Rainswept is a beautifully crafted story about loss, relationships, and facing your own demons. As a veteran detective, you’ll travel to the small and peaceful town of Pineview. You will investigate an apparent murder-suicide of a couple no one in town seems to know very well.
Welcome to Pineview
It does not take long before you realize most townsfolk don’t even care what happened. Besides the shock of there being a murder in their little town, perhaps. But experience has taught you to never take a case at face value and investigate until everything is perfectly clear.
Rainswept plays like a point and click adventure game but with more streamlined mechanics, dropping an inventory, and too many choices to interact with the world to just two in most cases. You also carry a map and field diary to help you keep track of the case characters. However, the gameplay suffers a little from the lack of things to play around in the environment which could help make the game more immersive.
In your journey, you’ll reconstruct the lives of the victims. From the moment they met to their fatal last moments in Pineview. You will find out how things are not as clear as they seemed at the beginning. All while getting to know the people who inhabit this small but maybe not so peaceful town. Find out how most people have things they want to hide from others.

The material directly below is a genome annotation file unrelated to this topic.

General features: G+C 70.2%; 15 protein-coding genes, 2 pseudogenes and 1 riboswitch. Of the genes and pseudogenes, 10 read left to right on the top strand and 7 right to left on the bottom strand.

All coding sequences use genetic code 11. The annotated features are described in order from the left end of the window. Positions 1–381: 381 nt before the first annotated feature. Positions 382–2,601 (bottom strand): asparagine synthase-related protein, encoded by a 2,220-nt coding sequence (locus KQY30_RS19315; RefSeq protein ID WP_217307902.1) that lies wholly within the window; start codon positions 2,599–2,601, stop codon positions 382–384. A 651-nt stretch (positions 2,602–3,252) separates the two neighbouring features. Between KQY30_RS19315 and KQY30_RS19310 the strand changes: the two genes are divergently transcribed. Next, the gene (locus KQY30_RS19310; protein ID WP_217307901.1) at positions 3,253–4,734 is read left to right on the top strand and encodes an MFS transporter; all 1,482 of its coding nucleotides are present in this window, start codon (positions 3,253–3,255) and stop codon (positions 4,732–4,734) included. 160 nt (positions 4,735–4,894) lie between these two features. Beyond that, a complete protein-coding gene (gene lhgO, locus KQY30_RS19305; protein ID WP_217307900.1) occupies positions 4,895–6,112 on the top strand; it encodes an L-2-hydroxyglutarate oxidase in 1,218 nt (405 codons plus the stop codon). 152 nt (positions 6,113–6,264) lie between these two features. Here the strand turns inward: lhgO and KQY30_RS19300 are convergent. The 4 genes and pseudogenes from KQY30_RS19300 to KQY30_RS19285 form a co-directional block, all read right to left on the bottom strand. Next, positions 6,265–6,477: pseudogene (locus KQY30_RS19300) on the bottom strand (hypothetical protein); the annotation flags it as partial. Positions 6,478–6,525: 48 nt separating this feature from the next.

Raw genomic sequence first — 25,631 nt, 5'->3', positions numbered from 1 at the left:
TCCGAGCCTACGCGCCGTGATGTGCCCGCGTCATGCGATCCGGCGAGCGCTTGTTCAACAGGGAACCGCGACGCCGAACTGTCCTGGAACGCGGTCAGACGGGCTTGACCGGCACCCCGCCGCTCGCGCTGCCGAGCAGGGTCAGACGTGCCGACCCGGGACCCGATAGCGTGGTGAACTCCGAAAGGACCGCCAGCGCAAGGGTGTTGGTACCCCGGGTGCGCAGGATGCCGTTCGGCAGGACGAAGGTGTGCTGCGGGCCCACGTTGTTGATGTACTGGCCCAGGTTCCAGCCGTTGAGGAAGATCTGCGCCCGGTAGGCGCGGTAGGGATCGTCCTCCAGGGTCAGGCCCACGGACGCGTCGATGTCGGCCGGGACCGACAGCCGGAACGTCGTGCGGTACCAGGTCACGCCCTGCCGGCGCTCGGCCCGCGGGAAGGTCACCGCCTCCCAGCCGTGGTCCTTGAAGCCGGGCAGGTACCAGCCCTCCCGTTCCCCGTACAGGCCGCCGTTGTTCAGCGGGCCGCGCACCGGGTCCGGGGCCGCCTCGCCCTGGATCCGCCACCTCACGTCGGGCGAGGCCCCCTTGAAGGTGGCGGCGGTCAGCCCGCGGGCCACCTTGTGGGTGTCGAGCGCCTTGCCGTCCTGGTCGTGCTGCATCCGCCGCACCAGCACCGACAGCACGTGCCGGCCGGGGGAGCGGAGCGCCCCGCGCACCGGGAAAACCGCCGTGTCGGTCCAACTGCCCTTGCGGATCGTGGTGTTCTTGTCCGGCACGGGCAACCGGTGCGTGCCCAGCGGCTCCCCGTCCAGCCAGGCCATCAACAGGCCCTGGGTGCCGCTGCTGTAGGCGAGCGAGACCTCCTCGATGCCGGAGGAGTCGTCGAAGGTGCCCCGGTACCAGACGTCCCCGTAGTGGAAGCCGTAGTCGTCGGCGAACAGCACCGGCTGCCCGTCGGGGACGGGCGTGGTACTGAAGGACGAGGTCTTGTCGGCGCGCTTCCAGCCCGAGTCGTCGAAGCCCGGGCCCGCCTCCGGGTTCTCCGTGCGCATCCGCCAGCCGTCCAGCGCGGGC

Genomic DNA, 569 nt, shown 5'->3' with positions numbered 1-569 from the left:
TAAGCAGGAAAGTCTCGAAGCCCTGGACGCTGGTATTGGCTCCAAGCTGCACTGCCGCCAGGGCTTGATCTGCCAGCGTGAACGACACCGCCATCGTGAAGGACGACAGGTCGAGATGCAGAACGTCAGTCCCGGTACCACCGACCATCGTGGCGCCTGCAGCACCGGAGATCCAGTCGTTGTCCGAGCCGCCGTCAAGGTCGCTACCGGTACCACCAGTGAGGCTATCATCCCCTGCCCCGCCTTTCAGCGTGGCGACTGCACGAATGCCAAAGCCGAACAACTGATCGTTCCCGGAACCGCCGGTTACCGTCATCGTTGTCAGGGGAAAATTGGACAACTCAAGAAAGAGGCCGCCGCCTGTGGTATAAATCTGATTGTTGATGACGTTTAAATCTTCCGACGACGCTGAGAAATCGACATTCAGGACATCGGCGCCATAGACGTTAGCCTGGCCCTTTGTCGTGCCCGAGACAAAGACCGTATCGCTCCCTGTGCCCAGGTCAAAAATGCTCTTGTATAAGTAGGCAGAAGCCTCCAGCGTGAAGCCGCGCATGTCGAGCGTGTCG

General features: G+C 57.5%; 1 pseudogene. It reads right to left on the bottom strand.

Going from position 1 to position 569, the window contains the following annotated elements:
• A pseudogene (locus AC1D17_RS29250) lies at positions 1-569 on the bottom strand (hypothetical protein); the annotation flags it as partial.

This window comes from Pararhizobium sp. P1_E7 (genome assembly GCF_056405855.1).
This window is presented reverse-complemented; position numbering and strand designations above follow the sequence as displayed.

Loss is part of the journey
There’s something about experiences like this that keep me wanting more and more. Rainswept has such a great story I had to play it to the end no matter what. I even felt like I had to restart at some points because I regretted the decisions I made. This game has well-developed characters and relationships with which I felt close to through the game.
While you could make the argument that a murder mystery is a very safe, even cliché topic to take on, it does not take anything away from the story and the overall experience. A game can not be reduced to just a genre and leave it at that, it’s how the story is told that really matters.
Too many technical issues
While Rainswept was released in 2019, more than a year ago, I’m not spoiling anything else from this game. It is worth fully experiencing on your own terms. Still, it is questionable if you should play the game on Switch or rather on another system. The switch port seems to have quite a bit to improve, as this version seems riddles with small graphical glitches and other technical problems that can ruin some very beautiful segments of the game for some people.
Low-resolution assets are few, but very noticeable, like the one from the autosave notification, which doesn’t even seem to work every time, setting you back quite a bit at some points in the story. Menus are weird as you can only navigate them with the analog stick but not the d-pad. Sometimes they are unresponsive. But the worst example is when the graphics just go bonkers, arms twisting or detaching from characters, weird texture boxes covering parts of the screen and sometimes a mouse pointer that’s not even present in the rest of the game pops up unexpectedly when transitioning screens.
Problems are not frequent (besides the autosave graphic), but can harm the experience quite a bit. There’s work to be done by the team that ported the game to the Switch.
Should you play Rainswept?
All things considered, it is a great game, made with care. Still, I recommend picking it up on steam until the problems on the Switch are addressed. You can order Rainswept for Nintendo Switch for $9.99 USD/EUR.
For this review, I received a review copy from the publisher. This does not affect my opinion.